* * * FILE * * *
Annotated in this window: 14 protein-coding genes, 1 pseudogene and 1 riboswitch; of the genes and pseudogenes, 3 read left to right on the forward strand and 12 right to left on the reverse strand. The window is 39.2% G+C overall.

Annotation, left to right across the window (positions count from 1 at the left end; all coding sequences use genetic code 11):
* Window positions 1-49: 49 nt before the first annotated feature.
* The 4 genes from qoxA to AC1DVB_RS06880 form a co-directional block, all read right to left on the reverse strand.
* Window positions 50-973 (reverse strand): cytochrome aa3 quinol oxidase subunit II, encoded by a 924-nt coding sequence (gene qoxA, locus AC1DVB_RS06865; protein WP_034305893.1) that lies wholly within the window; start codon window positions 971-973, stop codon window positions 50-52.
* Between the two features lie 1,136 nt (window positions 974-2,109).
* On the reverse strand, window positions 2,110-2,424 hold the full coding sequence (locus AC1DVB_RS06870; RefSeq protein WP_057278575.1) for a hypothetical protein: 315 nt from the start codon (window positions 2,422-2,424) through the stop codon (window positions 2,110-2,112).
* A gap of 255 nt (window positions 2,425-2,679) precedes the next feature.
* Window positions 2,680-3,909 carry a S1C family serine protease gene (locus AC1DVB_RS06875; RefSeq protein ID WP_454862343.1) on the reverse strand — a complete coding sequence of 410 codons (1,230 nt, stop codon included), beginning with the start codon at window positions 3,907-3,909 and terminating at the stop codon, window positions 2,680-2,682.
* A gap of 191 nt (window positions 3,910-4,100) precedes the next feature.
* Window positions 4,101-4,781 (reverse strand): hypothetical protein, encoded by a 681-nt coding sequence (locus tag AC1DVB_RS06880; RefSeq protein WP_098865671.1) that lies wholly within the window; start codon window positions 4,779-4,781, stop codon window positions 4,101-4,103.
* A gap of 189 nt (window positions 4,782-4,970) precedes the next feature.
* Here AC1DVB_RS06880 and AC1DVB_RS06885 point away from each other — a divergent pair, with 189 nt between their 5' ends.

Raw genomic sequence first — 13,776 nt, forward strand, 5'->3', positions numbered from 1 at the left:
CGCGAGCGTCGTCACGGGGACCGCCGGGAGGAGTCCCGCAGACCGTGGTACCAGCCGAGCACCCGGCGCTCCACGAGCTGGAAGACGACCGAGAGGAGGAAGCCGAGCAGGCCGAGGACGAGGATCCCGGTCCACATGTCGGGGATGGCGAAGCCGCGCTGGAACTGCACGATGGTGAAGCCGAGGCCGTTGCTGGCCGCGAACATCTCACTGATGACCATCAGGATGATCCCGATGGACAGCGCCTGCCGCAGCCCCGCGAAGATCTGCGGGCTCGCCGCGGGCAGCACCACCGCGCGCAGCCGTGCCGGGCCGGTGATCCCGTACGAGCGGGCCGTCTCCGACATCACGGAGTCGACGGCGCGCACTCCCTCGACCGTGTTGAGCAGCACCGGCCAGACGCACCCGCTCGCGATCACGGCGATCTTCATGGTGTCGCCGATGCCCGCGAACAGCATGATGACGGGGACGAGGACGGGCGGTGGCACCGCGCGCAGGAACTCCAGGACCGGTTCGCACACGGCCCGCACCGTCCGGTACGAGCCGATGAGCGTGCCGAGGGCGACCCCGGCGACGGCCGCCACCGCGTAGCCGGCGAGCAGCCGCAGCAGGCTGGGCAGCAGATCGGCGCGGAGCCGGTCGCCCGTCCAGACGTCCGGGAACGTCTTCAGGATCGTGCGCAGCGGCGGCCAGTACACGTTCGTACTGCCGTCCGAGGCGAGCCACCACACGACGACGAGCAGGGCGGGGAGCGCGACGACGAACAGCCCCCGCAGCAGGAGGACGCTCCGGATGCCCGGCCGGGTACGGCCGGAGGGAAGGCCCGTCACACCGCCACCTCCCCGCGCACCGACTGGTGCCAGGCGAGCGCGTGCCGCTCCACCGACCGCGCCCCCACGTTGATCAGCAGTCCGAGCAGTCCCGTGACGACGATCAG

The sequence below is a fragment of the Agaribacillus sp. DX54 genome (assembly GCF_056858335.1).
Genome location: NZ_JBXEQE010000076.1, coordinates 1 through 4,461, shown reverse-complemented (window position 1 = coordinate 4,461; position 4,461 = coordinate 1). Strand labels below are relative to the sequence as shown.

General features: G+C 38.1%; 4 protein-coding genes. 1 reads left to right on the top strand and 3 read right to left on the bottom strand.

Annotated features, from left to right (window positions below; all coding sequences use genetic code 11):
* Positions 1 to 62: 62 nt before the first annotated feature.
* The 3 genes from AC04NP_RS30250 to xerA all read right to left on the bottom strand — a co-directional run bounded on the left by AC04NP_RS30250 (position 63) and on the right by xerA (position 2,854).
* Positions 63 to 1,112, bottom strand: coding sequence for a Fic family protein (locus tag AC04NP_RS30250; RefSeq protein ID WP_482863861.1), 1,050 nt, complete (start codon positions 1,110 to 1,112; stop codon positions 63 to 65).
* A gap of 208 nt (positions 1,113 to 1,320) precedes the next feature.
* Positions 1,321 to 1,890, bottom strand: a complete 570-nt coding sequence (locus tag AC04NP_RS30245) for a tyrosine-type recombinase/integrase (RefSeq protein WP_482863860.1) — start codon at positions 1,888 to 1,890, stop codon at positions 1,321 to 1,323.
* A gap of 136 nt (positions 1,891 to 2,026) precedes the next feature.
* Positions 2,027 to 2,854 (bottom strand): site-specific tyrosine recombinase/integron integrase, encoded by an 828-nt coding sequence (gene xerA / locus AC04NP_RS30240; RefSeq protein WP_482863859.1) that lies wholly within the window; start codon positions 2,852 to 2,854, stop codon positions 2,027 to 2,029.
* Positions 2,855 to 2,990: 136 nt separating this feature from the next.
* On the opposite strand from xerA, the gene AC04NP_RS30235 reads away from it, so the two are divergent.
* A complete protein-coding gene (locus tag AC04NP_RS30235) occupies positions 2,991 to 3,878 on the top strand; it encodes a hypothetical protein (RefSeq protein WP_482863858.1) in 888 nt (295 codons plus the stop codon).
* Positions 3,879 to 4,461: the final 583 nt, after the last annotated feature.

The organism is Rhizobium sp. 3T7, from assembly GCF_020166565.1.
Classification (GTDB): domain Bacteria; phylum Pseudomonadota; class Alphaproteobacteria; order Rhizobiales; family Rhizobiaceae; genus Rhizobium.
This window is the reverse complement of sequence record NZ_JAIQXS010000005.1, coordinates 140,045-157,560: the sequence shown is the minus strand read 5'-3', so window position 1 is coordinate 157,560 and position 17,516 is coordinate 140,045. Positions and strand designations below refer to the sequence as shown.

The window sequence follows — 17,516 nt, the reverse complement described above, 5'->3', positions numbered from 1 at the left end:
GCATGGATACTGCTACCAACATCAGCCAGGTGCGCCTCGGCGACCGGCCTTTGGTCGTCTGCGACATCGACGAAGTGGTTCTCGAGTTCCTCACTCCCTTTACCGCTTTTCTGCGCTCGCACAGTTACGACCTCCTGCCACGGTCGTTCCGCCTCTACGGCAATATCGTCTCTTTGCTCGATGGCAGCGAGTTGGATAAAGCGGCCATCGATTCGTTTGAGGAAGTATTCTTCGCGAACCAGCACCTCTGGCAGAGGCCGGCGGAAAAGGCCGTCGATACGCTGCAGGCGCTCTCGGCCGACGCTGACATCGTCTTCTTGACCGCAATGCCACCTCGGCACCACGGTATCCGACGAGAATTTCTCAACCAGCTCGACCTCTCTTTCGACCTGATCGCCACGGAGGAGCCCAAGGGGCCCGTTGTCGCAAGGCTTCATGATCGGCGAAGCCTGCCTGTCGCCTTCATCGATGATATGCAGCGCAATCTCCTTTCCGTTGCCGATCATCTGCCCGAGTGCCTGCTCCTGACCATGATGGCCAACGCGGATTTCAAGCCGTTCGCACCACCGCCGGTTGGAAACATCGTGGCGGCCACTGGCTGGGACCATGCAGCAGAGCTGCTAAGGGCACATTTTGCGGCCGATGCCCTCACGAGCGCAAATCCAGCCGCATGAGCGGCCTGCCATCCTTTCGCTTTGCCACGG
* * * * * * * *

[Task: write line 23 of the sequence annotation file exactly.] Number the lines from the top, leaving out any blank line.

* A gap of 208 nt (positions 1,113 to 1,320) precedes the next feature.